Talking of double standards, I was surprised that the referee decided to abandon the match. There have been several incidents down the years in which spectators have got onto the pitch with the intention of attacking players, but I’ve never seen a match abandoned because of it. We’re hardly talking about a mass pitch invasion, here. The only conclusion that I can come to is that the referee is considerably more concerned with his own safety than he would have been with that of any of the players. Mr Fandel himself, in abandoning the match and allowing it to be broadcast that the match had been awarded to Sweden, should probably not be allowed to referee at this level again. The fact that this was broadcast to the crowd was a ridiculous situation – I can think of many grounds where that would have been more than enough to start a full-blown riot.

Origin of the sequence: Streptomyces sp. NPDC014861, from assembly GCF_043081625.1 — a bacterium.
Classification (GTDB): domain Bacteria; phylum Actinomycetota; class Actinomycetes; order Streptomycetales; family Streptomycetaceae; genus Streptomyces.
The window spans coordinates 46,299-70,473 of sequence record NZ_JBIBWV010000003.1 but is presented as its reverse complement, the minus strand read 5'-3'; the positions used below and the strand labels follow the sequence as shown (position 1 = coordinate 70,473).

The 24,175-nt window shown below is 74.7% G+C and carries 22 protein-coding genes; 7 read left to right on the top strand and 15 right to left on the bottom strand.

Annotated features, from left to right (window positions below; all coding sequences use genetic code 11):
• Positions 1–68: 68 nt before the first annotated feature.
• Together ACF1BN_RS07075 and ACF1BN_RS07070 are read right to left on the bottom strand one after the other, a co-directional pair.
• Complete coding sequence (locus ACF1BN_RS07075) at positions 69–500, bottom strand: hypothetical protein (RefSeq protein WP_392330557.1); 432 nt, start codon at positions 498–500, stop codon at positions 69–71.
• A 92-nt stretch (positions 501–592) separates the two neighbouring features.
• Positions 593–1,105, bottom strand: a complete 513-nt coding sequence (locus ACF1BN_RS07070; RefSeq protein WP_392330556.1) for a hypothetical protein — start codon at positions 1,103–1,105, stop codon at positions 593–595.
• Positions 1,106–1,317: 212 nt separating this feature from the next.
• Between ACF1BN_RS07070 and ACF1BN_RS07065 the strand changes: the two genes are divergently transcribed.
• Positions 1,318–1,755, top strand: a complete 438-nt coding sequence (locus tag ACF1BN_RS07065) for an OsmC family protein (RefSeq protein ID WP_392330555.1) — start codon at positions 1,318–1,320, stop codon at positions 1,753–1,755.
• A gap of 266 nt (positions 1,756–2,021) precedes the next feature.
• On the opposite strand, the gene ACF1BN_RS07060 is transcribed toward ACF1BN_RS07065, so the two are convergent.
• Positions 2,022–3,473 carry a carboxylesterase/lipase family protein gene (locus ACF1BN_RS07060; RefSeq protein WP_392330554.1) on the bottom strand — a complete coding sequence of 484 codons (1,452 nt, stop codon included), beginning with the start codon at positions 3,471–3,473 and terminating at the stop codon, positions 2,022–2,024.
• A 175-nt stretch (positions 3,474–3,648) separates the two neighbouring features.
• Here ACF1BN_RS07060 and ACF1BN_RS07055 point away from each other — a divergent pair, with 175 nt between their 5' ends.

UEFA will launch their enquiry this week. One would hope that they manage to complete this quickly, because the decision that they make will have ramifications for Spain and Northern Ireland as well as for the Danes and the Swedes. As I said above, there are no easy resolutions to the situation that has arisen here. If it was down to me, the only way to be fair would be to completely replay the match behind closed doors, without Christian Poulson and with a different referee, and scratch the chaotic scenes from last night from the history books altogether. The Danish press might not agree with me on this, but worse things happen at sea, you know.

Share Button

    4 Comments

  1. Leeds supporters tried that one this season.
    Didn’t work.
    aahahahahahahahahahahahaahahahahahahaha